Analysis of Collapses

Analysis of Collapses

Copyright: © 2017 |Pages: 38
DOI: 10.4018/978-1-5225-2199-0.ch007
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Abstract

This chapter presents the procedural, enabling and triggering causes of temporary structures collapses, with an emphasis on falsework and scaffolding. The review into collapses described in Chapter 2 is extended by investigating in detail the causes of collapse in temporary structures and providing comprehensive lists of faults which can occur during design, erection, use and disassembly of these structures. As bridge falsework collapses are more commonly reported, with usually greater financial implications and greater risks to life, a survey, conducted by André, is summarised showing that these collapses occur regularly throughout the world. The chapter concludes with the presentation of two examples of forensic analyses, namely of a scaffold collapse and of a bridge falsework collapse.
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7.1 Introduction

With the industrial revolution came novel challenges for civil engineers. New infrastructures (such as bridges, commercial, residential and industrial buildings), in larger scales, carrying more and heavier loads, had to be built at a fast pace. Temporary structures also experienced this novel complexity. However, little attention was drawn to this subject and as a result a series of collapses of major significance involving temporary structures occurred in the industrialised countries throughout the 20th century.

In 1970, as a response to the public outcry following a collapse with severe consequences, the UK construction industry established a committee under the chairmanship of S.L. Bragg to investigate the use of falsework. The result was the Bragg report (Bragg, 1975), a pioneer document which established the basis for the subsequent publication of the first UK standards concerning falsework (BSI, 1982).

Since the Bragg report, there have been a number of fundamental changes to the construction industry (HSE, 2003):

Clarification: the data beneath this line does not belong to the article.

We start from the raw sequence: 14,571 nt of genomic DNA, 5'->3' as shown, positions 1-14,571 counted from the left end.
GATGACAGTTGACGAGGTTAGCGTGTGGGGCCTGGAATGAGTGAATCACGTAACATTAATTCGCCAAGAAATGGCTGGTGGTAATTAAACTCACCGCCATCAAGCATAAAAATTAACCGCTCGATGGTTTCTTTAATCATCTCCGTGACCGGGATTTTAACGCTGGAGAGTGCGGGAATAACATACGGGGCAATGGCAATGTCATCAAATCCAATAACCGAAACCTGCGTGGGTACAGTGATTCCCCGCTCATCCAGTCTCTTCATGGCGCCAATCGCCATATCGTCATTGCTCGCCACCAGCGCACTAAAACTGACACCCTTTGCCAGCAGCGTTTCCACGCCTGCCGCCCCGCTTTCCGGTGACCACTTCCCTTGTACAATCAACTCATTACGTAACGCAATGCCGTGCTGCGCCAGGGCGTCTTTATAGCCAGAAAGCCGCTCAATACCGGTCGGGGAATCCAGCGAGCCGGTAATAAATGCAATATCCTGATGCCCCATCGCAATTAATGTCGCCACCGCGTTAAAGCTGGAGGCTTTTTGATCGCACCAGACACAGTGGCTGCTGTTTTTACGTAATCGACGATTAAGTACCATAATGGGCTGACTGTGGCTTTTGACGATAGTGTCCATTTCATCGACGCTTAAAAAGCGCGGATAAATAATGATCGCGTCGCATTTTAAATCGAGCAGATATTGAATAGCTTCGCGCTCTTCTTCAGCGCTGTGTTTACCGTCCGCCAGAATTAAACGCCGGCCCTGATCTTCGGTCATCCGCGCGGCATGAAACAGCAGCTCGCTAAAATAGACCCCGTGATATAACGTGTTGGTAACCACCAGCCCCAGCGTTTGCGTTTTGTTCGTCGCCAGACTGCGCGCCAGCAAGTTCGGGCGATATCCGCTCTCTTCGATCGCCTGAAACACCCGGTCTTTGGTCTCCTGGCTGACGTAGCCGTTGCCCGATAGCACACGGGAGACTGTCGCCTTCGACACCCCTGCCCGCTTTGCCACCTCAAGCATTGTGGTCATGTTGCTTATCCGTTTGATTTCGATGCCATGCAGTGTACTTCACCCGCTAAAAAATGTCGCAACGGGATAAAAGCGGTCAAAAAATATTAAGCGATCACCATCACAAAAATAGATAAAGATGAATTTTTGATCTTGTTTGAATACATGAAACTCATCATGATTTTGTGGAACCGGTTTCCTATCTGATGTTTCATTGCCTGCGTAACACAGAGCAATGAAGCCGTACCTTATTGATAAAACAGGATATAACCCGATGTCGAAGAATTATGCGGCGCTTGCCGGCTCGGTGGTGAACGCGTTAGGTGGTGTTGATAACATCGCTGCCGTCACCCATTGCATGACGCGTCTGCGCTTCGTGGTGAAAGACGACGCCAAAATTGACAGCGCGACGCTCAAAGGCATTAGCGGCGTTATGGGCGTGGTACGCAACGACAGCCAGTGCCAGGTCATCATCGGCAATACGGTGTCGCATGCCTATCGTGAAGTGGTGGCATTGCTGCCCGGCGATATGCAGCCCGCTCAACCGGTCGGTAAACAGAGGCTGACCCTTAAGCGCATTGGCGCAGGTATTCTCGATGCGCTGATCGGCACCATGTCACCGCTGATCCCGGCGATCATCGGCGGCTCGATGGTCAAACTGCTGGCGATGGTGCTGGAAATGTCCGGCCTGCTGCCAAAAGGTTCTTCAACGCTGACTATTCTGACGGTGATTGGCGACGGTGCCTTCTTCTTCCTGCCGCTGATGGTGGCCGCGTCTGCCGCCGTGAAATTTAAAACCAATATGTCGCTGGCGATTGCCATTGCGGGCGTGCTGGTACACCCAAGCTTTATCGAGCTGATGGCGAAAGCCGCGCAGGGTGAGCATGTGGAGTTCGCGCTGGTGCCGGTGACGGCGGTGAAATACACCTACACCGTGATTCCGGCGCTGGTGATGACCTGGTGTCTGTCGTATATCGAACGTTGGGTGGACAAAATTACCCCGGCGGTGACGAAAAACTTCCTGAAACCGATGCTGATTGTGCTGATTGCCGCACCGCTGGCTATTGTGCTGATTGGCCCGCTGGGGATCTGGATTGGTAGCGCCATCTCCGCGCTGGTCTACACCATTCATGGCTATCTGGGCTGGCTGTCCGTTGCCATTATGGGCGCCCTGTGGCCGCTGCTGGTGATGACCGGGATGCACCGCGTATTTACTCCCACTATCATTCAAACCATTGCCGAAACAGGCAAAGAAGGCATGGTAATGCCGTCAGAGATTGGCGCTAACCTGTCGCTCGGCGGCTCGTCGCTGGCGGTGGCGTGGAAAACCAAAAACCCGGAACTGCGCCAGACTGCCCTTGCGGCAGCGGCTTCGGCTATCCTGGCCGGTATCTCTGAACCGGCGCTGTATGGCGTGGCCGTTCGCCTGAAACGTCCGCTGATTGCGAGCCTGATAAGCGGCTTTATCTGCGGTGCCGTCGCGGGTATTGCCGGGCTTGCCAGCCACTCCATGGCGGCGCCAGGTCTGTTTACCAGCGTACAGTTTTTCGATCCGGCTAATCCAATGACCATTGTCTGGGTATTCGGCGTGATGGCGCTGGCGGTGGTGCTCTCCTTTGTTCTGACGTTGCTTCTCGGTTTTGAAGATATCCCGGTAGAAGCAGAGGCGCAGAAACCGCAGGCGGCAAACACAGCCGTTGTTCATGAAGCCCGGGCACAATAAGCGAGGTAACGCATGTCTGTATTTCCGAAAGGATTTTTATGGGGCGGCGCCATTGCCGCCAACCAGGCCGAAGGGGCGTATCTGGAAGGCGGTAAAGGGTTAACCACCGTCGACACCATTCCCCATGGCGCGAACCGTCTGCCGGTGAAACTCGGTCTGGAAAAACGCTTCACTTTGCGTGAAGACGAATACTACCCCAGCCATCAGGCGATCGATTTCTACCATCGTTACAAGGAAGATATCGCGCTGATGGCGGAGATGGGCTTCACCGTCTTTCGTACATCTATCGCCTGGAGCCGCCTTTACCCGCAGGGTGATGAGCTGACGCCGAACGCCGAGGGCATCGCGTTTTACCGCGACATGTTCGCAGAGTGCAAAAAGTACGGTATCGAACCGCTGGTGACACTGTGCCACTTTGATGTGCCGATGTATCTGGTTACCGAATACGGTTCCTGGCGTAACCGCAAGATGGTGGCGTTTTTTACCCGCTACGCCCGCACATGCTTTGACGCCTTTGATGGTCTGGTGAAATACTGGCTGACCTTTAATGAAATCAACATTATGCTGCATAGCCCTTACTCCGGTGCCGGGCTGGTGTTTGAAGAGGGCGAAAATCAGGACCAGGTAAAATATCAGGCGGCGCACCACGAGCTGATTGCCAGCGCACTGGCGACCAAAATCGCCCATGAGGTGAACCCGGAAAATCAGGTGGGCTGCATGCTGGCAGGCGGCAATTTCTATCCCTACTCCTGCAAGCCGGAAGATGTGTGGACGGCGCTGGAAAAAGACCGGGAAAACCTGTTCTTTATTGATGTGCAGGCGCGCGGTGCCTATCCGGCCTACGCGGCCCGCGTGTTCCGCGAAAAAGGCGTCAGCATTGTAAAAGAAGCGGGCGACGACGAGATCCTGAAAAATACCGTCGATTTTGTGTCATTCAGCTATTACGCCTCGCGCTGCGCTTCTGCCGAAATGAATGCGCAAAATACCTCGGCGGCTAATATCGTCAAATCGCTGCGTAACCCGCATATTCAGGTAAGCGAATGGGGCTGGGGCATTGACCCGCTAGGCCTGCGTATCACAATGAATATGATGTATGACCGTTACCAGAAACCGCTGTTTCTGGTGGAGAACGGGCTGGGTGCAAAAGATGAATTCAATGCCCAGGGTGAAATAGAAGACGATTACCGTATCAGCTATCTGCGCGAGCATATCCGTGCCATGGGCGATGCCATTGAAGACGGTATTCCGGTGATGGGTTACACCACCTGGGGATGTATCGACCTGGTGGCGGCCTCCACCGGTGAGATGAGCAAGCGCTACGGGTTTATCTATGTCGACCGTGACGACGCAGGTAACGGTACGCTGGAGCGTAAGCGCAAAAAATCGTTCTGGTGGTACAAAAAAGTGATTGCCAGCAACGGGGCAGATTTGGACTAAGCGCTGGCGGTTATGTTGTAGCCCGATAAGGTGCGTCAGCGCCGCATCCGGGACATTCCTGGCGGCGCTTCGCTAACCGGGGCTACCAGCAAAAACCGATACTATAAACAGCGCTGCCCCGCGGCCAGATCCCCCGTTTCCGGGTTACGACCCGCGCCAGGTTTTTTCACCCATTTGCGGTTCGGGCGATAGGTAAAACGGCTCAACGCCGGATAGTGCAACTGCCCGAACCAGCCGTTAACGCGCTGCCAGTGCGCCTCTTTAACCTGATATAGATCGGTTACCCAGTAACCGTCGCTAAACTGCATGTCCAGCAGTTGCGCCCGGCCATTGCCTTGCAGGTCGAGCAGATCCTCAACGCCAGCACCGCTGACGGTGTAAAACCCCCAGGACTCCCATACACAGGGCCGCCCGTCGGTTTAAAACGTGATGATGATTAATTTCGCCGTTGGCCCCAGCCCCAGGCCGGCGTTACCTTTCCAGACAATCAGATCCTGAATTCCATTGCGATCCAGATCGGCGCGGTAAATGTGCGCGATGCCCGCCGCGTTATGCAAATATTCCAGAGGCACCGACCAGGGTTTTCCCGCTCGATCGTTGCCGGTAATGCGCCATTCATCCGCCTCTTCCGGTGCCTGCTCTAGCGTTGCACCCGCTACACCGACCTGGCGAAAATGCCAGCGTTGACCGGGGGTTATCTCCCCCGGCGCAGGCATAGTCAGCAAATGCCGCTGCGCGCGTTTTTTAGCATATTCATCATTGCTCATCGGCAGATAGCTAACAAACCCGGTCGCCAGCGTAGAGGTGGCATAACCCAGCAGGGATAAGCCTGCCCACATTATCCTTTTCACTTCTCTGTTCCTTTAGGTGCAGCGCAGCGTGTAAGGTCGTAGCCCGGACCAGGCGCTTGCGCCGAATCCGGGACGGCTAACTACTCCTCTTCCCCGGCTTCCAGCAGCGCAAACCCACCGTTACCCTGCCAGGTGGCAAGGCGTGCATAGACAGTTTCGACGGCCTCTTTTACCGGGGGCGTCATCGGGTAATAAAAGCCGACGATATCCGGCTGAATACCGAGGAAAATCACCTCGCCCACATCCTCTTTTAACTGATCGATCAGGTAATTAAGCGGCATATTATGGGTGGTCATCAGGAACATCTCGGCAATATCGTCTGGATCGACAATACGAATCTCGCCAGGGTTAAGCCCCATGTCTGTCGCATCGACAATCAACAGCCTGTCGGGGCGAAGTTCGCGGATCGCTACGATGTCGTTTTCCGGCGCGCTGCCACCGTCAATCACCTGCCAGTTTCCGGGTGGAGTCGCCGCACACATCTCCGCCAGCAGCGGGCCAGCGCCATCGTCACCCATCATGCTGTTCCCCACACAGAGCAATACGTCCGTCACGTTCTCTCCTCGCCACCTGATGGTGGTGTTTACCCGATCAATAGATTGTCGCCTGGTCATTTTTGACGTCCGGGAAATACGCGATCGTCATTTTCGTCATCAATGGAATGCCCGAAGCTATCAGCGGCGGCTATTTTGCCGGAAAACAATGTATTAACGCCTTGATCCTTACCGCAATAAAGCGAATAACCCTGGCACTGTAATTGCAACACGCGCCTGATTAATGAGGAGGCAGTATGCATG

• Clients and designers give insufficient consideration to health and safety, despite their obligations under the CDM regulations.

  • Price competition among contractors gives advantage to companies less diligent with health and safety.

  • Key documentation, such as the health and safety plan, method statements and risk assessments are treated as a paper exercise, having little practical benefit.

  • Lengthy sub-contractor chains result in elements of the construction team being distanced from responsibility, inadequately supervised, and with low commitment to projects.

  • Frequent revision of work schedules leads to problems with project management and undesirable time pressure.

  • A long hours culture in the industry results in fatigue, compromised decision-making, productivity and safety.

  • Bonus payments act as a strong incentive, but encourage productivity over safety.

  • A skills shortage in the industry is leading to increased reliance on inexperience workers, coupled with difficulties verifying competency.

  • Problems exist with the availability, performance and comfort of personal protective equipment(PPE).

  • Training is seen as a solution to all problems, but with content often superficial.

The above changes had a profound effect upon the manner temporary structures, in particular falsework, is dealt with by all relevant stakeholders (SCOSS, 2002):

  • Falsework design is no longer a task of the main contractor but the responsibility is passed to a sub contractor or a specialized supplier;

  • The structural concept of the falsework is no longer arbitrary; proprietary systems and more often modular ones are widely used nowadays in order to optimise costs and operational efficiency. Additionally the number of usage cycles of falsework components has increased dramatically;

  • The paradigm of the construction industry has changed: intense competition in a profit orientated environment has produced a reduction of technical competence and responsibility at the design, construction and quality assurance stages of a construction project.

As detailed in Chapter 1, the design and use of temporary structures places very complex and different challenges from the ones associated with permanent structures, such as:

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